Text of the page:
Day 68: Crabtree Meadow

May 28, 2018

755.3-766.3

Empty rangers’ cabin.

The next morning Ghosthiker told us she’d been awake half the night with bad charlie horses in her calves, so we started slowly and took it easy. Not that hard to do, considering the beauty of the trail. What a difference from the desert! Tall trees, river crossings, woodland sounds galore, and every time the woods opened up we were treated to breathtaking views of the snow-capped mountain range we would soon be traversing. It felt surreal to me as we hiked ever closer. Was I really going up there? I’d always looked at photos of mountains like those and envied the people who had the nerve to climb them, to stand at the peaks or summits and just…stand there, taking in what so few get to see with their naked eyes. Soon I would be one of those people. It didn’t feel real to me then. It would soon. 

We forded our first few rivers that day. I’d started my hike unsure about how I’d handle river crossings, thinking I’d probably just cross in my shoes or else go barefoot. But back at Casa de Luna I’d seen a hiker lounging around in his “camp” shoes, a pair of fancy little water shoes called FitKicks. They had a stretchy, quick-dry outer with a fairly grippy and flexible outer sole, and they seemed like perfect river-crossing shoes to me, so I ordered some on Amazon and had them delivered to Lone Pine (along with ALL my other packages, haha!). So far they’re amazing, and once I change back into my Oboz all I have to do is secure them to my pack under the elastic bands on the back and they dry pretty quickly.

We’d planned to hike up to the last campsite before the climb up Mt. Whitney, but somewhere along the trail, we met a couple of really nice park rangers who advised us to camp at Crabtree Meadow near the ranger station. The reason for this recommendation, they said, was that there are thousands of people who come to hike Mt. Whitney every year and a lot of them make the same decision we’d made – to camp as close to the mountain as possible. Unfortunately, this meant that a lot of hikers were digging catholes spread around in the same general location, and it was becoming too much too fast for nature to handle. Because of this, the park had decided to dig a pit toilet at Crabtree Meadow and encourage, if not require, all hikers to use it rather than digging their own holes, which would have a smaller impact on the ecosystem.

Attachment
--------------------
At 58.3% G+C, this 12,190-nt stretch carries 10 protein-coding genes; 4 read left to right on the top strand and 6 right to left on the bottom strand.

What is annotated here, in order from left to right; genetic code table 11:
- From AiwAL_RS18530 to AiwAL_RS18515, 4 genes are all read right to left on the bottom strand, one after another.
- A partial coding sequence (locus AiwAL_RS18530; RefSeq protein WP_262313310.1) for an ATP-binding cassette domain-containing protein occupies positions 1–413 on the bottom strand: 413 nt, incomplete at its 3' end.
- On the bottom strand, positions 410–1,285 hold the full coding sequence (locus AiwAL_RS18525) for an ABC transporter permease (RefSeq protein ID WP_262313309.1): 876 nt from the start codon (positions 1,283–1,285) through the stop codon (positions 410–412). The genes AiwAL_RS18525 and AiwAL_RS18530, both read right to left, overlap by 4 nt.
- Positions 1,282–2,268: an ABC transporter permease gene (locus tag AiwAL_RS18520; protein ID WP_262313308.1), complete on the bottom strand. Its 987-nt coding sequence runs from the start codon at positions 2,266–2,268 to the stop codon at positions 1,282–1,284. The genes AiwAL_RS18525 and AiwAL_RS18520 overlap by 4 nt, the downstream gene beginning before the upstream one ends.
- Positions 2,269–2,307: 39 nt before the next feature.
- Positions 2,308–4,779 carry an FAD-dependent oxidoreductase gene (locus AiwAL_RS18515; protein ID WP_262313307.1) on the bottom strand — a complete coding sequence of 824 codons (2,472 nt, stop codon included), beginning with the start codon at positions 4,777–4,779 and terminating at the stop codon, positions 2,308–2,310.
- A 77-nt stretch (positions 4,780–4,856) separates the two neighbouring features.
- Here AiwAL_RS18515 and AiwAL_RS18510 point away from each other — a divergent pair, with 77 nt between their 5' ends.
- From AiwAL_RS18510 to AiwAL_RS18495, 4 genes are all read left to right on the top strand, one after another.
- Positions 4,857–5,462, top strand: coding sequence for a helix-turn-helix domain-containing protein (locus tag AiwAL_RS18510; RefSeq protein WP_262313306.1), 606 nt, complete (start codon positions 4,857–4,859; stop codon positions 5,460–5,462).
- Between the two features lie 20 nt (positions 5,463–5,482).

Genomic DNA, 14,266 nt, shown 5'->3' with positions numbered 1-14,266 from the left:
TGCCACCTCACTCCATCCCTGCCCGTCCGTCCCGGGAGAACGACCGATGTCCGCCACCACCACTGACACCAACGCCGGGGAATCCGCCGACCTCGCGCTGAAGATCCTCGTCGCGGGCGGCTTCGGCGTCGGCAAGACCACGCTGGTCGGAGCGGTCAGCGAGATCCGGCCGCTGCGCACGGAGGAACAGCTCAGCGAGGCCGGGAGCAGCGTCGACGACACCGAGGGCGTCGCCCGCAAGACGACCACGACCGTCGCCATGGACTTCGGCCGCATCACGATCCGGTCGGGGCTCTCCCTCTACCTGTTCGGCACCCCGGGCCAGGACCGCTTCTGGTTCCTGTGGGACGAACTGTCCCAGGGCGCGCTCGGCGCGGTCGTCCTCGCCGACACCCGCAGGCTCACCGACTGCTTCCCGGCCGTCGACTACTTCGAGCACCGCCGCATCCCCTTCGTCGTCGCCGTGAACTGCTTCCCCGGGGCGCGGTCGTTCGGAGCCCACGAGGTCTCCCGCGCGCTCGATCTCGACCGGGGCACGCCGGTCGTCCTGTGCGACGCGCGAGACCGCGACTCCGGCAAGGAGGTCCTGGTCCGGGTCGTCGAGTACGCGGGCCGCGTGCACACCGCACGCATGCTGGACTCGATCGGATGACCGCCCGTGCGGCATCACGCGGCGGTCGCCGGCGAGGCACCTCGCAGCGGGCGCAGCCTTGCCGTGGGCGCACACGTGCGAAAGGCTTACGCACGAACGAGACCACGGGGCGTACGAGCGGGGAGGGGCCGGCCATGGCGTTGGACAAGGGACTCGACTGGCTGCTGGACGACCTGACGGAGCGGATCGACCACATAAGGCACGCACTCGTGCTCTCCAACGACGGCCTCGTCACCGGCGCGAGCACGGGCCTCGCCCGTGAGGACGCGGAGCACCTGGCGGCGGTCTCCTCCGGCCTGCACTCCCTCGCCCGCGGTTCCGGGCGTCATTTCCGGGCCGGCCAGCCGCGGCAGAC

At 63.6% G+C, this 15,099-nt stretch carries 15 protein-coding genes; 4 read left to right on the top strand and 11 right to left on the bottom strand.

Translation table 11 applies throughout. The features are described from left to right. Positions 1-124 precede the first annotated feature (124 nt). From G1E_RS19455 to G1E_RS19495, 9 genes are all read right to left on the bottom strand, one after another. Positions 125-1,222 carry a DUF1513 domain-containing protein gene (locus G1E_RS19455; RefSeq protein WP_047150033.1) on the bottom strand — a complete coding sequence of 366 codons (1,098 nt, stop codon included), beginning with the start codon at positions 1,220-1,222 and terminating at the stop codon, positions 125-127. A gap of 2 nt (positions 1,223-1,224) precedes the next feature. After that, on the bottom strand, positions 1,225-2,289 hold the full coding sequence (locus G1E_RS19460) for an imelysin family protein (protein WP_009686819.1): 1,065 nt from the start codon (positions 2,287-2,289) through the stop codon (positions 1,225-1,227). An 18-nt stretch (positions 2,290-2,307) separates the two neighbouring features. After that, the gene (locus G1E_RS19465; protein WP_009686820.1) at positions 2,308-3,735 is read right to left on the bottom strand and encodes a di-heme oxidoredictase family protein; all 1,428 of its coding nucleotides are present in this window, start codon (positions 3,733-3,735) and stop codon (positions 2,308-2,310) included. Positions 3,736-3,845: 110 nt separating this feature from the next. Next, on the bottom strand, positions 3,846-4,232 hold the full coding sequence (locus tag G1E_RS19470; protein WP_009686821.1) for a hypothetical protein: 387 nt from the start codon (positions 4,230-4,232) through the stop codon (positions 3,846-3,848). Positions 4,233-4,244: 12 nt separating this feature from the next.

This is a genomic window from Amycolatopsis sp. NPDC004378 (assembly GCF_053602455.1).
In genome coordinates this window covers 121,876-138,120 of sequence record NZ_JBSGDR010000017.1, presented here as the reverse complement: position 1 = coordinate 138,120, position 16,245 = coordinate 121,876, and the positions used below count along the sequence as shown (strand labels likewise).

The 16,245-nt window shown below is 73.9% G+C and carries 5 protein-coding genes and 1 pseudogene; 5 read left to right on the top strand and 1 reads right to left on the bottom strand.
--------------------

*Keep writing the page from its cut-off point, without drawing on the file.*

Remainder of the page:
So you can “poo with a view” 😀

Understanding and agreeing with this logic, we decided to camp at Crabtree Meadow, and we’re so glad we did! It’s a beautiful meadow bordered by a small river on one side and a wide, wooded expanse of nice, flat tent sites on the other, so even though there were a lot of hikers there already, there was ample space to be had and we felt like we had a modicum of privacy. While setting up our tents, we were greeted cheerfully by a ginger-haired Englishman who introduced himself as MGD – Mr. Girly Drinks. We hadn’t encountered such a cheerful, talkative thru-hiker since our early days on the trail back at places like Lake Morena and Warner Springs. He asked us questions about our hikes and shared details about his as though we’d all just started out, and I have to admit his friendliness and enthusiasm were kind of infectious. I found myself greeting other thru-hikers with the same cheerfulness on my way to and from the river to get water, asking how their hikes were going, when they’d started, things like that. Without intending to, I’m sure, MGD had buoyed my thoughts and feelings about the trail. 

We also ran into Lucky Duck when we arrived, which was a treat. Lucky Duck is always so upbeat and ready to tackle the challenges, and she’s really hardcore. Every time I talk with her I walk away feeling inspired and capable. Why had I ever wanted to get off this trail? How silly of me!!

We realized, too, that camping near so many hikers gave us the opportunity to talk to those who’d just come down off Whitney that day, ascertaining conditions for tomorrow. A hiker named Dodo came into camp shortly after we set up and was happy to share his experience and advice about the climb. Because so many people had hiked it that day, he said, the fresh snow had been trampled down and the trail was very easy to follow, so no major mountaineering or navigational experience would be required. He did have to self-arrest with his ice ax a few times, but he said it was no big deal. None of us have ever had to do this but we were already planning to practice on the first snowy hillside we happened upon tomorrow. 

Dodo was a really nice guy, very encouraging and happy to answer any questions we had. We all chatted while eating, and then I went down to the creek to get water and rinse my feet. I had noticed when we first arrived that there was a hiker camped near us with a lot of his clothes strung on a laundry line. I assumed then that he’d gone up Whitney today and was drying his wet hiking clothes, so when I saw him on my way back from the creek I stopped and inquired. His name was Oxygen Debt and he started hiking Whitney at 12am this morning!! He got to the summit at 4am, the first to arrive after the last snowfall, which meant that he had navigated his way up over fresh snow and everything, but he said he never had to self arrest once! I was in awe. I’m definitely practicing ASAP, just in case. 

It was only 5:30pm when we all crawled into our tents. We were planning to hit the trail at 5am the next morning.

Published by rogerssj23

I'm a long-distance hiker, an audiobook producer, and an amateur writer. I live in the woods in a renovated 1972 Airstream with my Golden Retriever Zoe. Read more about my hiking adventures at sarahhikes.com.

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